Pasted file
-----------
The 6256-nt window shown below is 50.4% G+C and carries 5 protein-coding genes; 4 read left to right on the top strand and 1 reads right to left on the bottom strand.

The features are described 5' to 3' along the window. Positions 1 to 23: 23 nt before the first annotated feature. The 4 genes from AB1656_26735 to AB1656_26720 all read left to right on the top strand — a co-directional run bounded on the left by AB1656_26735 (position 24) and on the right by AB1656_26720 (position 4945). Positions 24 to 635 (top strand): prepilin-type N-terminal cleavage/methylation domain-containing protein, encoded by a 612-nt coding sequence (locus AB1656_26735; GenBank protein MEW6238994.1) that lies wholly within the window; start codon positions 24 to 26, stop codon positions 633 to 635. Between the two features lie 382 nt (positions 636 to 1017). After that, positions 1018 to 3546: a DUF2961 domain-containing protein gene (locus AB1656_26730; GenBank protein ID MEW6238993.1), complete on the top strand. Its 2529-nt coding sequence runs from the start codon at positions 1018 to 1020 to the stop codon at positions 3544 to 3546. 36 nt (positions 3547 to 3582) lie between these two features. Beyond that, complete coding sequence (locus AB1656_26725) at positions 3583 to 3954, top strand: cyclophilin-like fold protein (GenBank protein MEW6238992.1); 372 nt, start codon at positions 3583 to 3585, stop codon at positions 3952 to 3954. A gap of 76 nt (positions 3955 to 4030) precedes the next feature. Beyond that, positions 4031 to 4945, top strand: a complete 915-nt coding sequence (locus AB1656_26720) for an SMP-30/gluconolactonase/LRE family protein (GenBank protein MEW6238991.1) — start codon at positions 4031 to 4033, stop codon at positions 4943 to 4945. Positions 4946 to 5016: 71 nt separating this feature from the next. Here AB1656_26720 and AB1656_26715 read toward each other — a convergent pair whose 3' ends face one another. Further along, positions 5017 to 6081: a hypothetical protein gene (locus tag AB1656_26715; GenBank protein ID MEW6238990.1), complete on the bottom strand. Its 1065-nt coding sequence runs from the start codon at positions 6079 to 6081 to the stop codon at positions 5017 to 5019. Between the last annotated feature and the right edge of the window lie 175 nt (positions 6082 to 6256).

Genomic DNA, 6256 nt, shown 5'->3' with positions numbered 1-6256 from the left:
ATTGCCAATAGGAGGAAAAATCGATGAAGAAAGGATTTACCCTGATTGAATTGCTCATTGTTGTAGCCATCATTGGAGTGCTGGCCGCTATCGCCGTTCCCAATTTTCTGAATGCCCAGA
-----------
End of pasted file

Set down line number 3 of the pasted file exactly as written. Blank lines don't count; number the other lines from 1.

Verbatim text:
Genomic DNA, 6256 nt, shown 5'->3' with positions numbered 1-6256 from the left: